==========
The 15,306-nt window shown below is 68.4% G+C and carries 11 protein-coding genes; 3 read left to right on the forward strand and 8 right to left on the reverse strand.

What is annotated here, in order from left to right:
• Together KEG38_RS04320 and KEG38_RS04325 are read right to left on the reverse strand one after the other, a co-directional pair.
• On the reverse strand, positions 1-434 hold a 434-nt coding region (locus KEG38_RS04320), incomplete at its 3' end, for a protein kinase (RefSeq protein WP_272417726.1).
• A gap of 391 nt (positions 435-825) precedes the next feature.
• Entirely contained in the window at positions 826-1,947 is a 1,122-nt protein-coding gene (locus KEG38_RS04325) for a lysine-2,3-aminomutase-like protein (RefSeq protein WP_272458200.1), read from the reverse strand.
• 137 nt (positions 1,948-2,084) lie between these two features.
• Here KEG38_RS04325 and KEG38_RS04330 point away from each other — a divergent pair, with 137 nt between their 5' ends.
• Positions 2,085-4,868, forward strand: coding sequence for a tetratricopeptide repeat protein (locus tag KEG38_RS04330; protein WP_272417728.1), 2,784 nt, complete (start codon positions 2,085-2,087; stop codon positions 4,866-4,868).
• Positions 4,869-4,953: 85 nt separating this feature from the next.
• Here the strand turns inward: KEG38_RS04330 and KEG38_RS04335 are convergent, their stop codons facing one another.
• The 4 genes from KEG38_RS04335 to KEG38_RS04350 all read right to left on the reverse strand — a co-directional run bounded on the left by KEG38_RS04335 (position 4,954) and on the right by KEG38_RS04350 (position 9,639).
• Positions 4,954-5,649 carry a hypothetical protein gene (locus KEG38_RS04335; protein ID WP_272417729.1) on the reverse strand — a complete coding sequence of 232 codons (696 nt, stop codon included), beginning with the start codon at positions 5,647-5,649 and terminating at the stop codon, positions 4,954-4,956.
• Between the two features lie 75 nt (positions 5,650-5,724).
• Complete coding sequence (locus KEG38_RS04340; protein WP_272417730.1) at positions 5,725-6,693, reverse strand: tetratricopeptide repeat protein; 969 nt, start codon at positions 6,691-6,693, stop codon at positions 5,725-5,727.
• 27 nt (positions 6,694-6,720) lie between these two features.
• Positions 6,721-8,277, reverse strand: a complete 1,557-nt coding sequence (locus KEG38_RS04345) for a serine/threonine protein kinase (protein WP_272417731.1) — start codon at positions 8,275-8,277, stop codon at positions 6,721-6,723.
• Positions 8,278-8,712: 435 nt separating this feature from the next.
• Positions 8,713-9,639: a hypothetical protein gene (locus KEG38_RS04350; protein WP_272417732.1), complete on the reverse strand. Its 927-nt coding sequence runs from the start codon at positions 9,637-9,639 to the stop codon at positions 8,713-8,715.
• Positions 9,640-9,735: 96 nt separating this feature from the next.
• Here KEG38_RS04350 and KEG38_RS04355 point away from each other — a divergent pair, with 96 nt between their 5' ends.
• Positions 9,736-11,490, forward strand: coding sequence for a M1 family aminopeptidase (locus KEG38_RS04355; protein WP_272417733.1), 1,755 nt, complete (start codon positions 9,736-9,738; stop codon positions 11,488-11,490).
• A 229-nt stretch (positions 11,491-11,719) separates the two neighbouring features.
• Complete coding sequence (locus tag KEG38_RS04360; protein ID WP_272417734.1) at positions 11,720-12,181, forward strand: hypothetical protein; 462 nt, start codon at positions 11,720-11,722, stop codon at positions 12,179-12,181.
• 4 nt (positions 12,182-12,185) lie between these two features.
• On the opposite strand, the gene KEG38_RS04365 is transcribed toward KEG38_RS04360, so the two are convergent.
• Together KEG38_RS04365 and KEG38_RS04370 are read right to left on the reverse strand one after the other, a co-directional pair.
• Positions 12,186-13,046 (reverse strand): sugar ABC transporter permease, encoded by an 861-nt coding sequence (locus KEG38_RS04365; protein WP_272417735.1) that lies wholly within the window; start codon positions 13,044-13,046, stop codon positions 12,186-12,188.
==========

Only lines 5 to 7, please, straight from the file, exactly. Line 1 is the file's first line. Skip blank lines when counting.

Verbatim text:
• A gap of 391 nt (positions 435-825) precedes the next feature.
• Entirely contained in the window at positions 826-1,947 is a 1,122-nt protein-coding gene (locus KEG38_RS04325) for a lysine-2,3-aminomutase-like protein (RefSeq protein WP_272458200.1), read from the reverse strand.
• 137 nt (positions 1,948-2,084) lie between these two features.